Every evening, the nightly news reports on the rise and fall of the oil prices and anyone who takes the time to look at the market sees how prices can fluctuate dramatically from hour to hour and minute to minute. Yet, driving out to the closest gas station, prices seem to change entirely on their own schedule, sometimes jumping up sharply on a day when crude oil sat still, or drifting down even as crude prices spiral upward.
What goes into gas prices?
Crude oil prices tend to follow the market as a whole, reacting constantly to economic reports, analyst estimates, government announcements and a whole host of other events that can impact the economy.
Gasoline on the other hand, has a few very specific factors that determine its price and how it varies.
Prime among these is the price of crude oil itself, which factors in all the same economic news, but at a level removed. Since the crude market is following futures contracts, which promise delivery at a specified date in the future, there is a great deal of uncertainty about supply and demand, making it very reactive to any market news. Gasoline prices tend to be set in response to current conditions, which are easier to estimate and change more slowly.
Meanwhile, the U.S. Energy Information Administration notes that crude oil accounts for only around two-thirds of what consumers are ultimately paying for at the pump. The remainder can be attributed to the cost of refining (13 percent), the cost of distribution, marketing and retail (10 percent) and taxes (11 percent).
Each of these costs is significantly more stable than the countless factors that constantly push crude oil prices up and down. Taxes impose a fixed charge on gasoline, proportional to its price, so this charge rises and falls exactly as the combination of other factors. Meanwhile, refining, distribution, marketing and retail all have as much to do with generally fixed costs such as real estate and wages, which generally do not change in the short term.
In addition, though gasoline prices are ultimately impacted by changes in oil demand across industries, actual demand for gasoline responds in a more predictable fashion than the crude oil futures that rely on projections.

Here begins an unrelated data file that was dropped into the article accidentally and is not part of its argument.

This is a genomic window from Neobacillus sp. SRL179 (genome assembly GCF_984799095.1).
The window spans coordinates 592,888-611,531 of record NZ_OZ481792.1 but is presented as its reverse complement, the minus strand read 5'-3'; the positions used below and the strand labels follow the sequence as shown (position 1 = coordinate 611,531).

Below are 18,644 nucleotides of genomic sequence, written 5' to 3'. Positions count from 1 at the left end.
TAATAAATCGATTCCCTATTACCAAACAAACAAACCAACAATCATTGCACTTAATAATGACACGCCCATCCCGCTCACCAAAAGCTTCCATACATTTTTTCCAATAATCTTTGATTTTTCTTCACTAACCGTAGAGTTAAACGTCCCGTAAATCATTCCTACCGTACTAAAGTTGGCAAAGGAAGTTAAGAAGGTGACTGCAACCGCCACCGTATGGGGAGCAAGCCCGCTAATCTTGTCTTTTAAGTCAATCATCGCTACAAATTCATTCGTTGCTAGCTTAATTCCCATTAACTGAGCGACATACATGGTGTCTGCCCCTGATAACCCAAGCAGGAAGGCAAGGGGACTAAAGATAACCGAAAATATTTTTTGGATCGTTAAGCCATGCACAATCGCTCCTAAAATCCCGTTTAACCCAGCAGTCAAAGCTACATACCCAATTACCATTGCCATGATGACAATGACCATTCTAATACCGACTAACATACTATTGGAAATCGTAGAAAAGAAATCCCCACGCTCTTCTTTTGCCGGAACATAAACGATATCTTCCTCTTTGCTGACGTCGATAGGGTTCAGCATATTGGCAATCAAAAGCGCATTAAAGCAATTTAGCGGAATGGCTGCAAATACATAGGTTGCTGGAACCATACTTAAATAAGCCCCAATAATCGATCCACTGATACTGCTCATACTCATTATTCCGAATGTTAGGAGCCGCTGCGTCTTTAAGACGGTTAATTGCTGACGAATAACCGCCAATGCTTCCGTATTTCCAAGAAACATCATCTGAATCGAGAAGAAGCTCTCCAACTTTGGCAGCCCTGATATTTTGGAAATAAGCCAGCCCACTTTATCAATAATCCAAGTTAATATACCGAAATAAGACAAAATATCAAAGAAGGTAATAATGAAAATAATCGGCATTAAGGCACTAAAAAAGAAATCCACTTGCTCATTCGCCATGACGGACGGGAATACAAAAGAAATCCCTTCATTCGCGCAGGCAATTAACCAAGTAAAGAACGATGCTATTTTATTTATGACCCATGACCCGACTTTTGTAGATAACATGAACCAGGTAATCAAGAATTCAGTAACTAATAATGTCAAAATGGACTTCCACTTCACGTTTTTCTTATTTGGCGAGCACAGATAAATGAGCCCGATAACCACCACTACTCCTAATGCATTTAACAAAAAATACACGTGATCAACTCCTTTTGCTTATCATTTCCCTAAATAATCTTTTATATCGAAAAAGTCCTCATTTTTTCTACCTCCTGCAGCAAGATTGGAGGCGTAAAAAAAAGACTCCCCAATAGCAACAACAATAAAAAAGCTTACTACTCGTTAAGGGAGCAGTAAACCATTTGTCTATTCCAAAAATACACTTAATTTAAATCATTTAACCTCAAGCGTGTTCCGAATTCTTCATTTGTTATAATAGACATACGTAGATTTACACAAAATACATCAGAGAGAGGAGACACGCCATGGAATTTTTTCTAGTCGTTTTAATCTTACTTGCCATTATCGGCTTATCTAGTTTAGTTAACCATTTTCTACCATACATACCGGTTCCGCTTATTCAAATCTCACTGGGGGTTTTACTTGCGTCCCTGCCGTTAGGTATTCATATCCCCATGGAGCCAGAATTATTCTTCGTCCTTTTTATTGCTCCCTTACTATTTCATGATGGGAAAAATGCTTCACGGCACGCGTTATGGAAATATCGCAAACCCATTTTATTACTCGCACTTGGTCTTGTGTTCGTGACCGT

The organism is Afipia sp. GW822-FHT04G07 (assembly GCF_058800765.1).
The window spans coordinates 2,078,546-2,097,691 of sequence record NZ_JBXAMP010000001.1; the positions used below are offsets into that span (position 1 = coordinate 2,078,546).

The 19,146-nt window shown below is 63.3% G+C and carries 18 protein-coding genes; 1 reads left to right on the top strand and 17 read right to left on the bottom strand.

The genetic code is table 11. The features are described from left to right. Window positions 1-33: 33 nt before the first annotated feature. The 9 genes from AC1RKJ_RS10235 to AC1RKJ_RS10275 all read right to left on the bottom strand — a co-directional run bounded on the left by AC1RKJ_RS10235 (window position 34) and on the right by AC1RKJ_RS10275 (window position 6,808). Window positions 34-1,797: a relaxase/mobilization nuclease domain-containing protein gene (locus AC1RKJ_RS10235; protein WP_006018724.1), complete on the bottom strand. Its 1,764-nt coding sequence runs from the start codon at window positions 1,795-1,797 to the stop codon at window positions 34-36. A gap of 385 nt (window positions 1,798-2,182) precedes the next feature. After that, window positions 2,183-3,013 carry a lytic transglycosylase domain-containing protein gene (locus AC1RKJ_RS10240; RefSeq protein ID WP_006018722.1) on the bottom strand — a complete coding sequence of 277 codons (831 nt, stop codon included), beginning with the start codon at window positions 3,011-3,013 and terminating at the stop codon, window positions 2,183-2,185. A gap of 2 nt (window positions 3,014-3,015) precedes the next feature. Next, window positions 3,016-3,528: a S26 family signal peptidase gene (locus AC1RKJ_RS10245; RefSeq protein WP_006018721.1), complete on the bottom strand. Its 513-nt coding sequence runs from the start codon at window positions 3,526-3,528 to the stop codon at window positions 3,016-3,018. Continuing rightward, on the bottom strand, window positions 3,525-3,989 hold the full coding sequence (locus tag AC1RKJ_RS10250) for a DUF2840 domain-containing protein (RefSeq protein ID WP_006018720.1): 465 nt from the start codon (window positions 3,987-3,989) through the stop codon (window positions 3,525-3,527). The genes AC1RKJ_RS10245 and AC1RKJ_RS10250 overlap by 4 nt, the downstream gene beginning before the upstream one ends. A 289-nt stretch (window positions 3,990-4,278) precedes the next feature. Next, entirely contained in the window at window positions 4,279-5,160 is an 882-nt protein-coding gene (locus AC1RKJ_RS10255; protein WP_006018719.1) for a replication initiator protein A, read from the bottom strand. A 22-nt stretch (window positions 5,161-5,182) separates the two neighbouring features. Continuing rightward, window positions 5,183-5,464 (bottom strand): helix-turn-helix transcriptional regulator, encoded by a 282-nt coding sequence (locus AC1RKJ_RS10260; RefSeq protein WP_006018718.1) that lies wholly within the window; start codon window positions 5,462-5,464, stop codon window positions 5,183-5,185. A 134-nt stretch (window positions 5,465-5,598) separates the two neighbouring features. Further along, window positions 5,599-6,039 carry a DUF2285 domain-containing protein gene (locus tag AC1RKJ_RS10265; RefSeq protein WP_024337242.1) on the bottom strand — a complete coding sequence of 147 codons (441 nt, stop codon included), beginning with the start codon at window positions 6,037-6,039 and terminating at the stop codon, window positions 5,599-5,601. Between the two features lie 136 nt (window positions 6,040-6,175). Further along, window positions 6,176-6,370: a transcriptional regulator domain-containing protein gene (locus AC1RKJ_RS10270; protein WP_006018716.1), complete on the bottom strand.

Aside from the fact that oil and gasoline generally do not change in tandem, many also wonder why gas prices vary so dramatically from region to region. Many imagine regional prices should be a simple matter of how much oil is available nearby, but the EIA notes that it is highly unlikely that any gasoline comes from only a single shipment of crude oil, much less only from local production.
Beyond that, with nearly one-quarter of the cost of the gasoline tied up in the refining and distribution, there can be huge variations based upon a region's refining capacity or how far it sits from the closest plants. In regions like Alaska, which produce significant amounts of oil but have little refining, the cost of transportation alone can prove to be a much larger fraction of the final price.
Many states also impose different rules on the quality of gasoline vehicles can use. California requires a very specific blend that looks at the overall carbon footprint of the gasoline, while many states require varying levels of ethanol. The specificity of the blend required by state law can serve to drive up prices by limiting supplies.
Finally, the EIA notes that U.S. refiners have begun to export more gasoline as demand has fallen at home. While this might not lead immediately to higher prices, the global market could play a role eventually if strong demand abroad offers better prices than at home.